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Page 122 text:
Kollege Kapers J_ _OLLEGE Kapers Kontinues Komic — to be specific, it grows in comicness, if there is such a word (or even if there isn ' t) with the addition of such shining Thespian Ughts as Hall McCord and Parry Stewart. Hall waxes eloquent both rhetorically and operatically, and Parry uses his deep bass voice to such good purpose that the general effect upon his audience, considering his lack of inches, is one of, " Tain ' t so. " The newly discovered elasticity of John Vantrease ' s arms, together with his hitherto unexploited blankness of countenance, makes him one of the outstanding comedians of the show. He fills to over- flowing the shoes of Red Kirkland of former fame. Sammy Peters and his inevitable and talented clarinet produce an atmosphere which is slightly disturbing, at the most conservative estimate. The appreciation with which Kollege Kapers was received is due in large measure to the orchestra with its timely (and a pun, however weak, is intended) pieces, ably directed by Dana Dawson, who is com- monly, and at the addresser ' s own risk, know as Mr. Beautiful. Betty Lane Grigsby and Allen Prickett accomplish the impossible by being received with greater enthusiasm this year than last: by each other and by the audience, both on and off the stage. Ruth Richards and Grace Virginia Rathburn, both new to Kollege Kopers, and the Three Notes, Doris, Phillis, and Irene, sing with the orchestra, adding to the quality of musical numbers. Helen Rosen- blath does a solo tap dance. " Gipsy " Shirley Simmons and the veTy-dTamatically-sold roses . . . Pretty pianists }o Beth Nel- son and " Wini " Boles ready to tickle the ivories . . .
Page 121 text:
Campus Dress I N various forms of dress or undress, the students of Centenary go blithely through their days, su- premely unconcerned or satisfactorily conceited about their appearance. During the cold winter months, little attention is paid to the color harmony of any outfit, since most people quite wisely con- sider the problem of keeping warm of major importance. Eccentricities in dress are evidenced mainly on rainy days, where the Boots and Breeches Brigade is out in full force, along with their com- panions-in-arms — the rain hat, the cellophane cap and gown, and the silk umbrella. Spring brings with it loud sweaters and ties, polo shirts with no ties and numerous other things too un- pleasant to mention. At this time of the year Mary Ella brings forth her green and silver sandals- — ideal for classroom wear. Ben Sheppard turns back his collar and lets his hair grow a la Lord Byron. Social functions find the boys casting aside the decorous black and white of the wmter for gaudy plaid shirts and two-tone effects. Some still wear suits (with vests!) to class which doesn ' t seem to embarrass their less formal brethren a bit. White shoes walk on the scene and depart very much the worse for wear after a round trip to South Hall. The gals dig up last summer ' s gullottes and ank- lets for this year ' s season. As days get hotter, the spasm of dress-up passes and people go back to being as comfortable as possible again, which means to seek a cool spot and lie there and complain. Which seems to be an excellent idea, so we ' ll quit this copy and let you finish it yourself, if you ' ve gotten this far in it. McFadden and Clark fitted out in a positive and negative manner, as a photographer would put it The accepted Chapel attire tor cold v inter days, as demonstrated by Doyle and Bourdier The cooler and more comiortable polo shirt outiits oi Wini and Sam are " the thing " tor Spring .... Tell us the joke too, Jimmy! Smart sport outfits appear all over the campus, as on Marguerite Lockhart. Page 117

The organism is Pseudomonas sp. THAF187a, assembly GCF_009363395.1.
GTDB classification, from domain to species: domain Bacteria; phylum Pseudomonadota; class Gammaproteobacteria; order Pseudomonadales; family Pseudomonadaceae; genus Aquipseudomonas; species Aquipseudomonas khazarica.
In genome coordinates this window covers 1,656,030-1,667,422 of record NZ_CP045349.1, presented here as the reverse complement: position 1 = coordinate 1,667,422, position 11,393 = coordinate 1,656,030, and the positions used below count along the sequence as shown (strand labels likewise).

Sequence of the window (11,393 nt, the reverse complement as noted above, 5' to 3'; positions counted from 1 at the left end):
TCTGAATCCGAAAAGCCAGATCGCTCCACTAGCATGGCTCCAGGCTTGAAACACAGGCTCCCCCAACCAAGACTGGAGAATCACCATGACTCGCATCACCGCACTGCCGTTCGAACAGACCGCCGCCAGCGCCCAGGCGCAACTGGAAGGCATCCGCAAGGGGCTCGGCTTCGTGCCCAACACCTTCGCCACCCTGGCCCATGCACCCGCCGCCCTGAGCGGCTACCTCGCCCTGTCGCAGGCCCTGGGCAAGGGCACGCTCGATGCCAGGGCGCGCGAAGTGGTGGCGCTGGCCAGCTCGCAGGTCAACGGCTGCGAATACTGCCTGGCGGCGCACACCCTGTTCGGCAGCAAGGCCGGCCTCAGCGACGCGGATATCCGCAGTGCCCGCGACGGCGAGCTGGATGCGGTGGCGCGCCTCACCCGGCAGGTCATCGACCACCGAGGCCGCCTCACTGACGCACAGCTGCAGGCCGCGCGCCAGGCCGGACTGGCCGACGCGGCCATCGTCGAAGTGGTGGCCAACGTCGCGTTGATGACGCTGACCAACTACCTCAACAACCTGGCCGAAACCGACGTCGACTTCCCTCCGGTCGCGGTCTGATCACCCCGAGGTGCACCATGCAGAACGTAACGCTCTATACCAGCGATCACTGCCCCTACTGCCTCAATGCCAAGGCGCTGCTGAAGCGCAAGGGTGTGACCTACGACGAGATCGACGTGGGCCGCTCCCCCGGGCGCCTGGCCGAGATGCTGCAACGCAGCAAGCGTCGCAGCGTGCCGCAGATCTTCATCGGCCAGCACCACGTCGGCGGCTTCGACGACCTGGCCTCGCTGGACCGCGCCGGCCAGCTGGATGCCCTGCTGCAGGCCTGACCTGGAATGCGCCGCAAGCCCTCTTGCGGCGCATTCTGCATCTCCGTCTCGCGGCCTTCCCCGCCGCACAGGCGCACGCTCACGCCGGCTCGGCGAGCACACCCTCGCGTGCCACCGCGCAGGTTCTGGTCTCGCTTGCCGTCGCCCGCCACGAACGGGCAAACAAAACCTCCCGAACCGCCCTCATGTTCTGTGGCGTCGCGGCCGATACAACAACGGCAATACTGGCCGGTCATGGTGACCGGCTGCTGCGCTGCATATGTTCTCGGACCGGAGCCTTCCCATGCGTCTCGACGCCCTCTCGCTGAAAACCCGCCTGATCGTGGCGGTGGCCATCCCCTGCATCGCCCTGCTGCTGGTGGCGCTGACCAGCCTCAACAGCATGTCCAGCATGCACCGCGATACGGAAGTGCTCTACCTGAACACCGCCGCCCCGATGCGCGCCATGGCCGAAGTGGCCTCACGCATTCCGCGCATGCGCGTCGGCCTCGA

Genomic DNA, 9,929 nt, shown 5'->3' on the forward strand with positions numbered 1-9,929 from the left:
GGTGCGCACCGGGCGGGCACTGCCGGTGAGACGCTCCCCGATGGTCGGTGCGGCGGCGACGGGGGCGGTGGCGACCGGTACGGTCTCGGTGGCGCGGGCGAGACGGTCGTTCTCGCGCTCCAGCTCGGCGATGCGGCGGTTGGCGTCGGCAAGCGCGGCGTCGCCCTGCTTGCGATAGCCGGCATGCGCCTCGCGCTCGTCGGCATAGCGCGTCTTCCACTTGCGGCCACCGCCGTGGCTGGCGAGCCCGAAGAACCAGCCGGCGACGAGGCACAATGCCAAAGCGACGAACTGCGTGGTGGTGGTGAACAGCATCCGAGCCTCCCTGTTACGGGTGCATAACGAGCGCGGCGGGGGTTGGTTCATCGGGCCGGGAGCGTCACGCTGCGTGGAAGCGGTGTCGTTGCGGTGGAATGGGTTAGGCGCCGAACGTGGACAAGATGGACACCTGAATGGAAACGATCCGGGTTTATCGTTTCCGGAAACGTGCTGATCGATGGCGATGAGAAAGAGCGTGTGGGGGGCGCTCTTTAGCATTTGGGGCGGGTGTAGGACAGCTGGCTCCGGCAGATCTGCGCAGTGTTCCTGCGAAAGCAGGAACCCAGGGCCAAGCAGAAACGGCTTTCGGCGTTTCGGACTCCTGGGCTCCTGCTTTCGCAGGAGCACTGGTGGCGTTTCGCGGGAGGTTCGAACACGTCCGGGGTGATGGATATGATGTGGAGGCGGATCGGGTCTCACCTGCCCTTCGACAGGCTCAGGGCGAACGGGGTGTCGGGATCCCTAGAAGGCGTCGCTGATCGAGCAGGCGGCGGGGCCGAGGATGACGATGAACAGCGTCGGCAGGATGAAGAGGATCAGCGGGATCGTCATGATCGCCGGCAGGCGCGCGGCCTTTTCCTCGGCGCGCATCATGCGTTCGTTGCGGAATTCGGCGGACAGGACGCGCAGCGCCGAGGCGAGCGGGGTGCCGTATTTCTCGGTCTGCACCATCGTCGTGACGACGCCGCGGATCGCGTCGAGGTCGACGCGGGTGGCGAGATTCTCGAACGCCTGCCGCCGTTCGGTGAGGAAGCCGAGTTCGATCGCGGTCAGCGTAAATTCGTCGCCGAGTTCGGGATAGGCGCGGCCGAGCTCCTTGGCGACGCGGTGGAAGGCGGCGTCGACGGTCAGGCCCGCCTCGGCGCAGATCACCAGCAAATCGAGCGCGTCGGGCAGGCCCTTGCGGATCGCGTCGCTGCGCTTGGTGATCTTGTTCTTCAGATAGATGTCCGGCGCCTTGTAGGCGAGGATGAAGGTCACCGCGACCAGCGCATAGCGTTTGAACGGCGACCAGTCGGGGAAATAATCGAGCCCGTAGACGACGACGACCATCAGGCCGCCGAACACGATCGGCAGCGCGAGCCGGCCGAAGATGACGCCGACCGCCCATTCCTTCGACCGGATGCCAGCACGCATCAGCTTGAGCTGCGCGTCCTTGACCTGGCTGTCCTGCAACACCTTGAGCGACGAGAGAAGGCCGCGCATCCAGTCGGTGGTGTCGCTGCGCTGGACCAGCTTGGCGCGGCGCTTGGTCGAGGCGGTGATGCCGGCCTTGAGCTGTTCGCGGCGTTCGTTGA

Page 123 text:
The shoe-shuttling tiio swing out . . . Coo-Coo Comedians " wow " another audience . . . Vocalists PTickeii, McCord and Stewart pose ... as do equally vocal Raihburn, Grigsby and Richards . . . The harmonizing trio made anything sound like music . . . Kollege Kapers Kontinues Kute, what with Sarah Williams acting as official pianist: with Jo Beth Nelson and Joy Clark doing their tap duet; with Jo Beth singing and playing to herself, all by herself, and with Winifred Boles giving her own highly original versions of popular pieces. Kollege Kapers Kontinues Klassical. Under this heading comes — well, well! here ' s Jo Beth again — Jo Beth Nelson and Shirley Simmons. This time Jo Beth plays, and well, serious pieces. Shirley Simmons is the blonde orator of Kollege Kapers, who delivers her recitations with a fire that contradicts her coolness. And so taken altogether, we have here — well, we have somiothing here! And so we hope that Kollege Kapers Kontinues! • Paga 119 •
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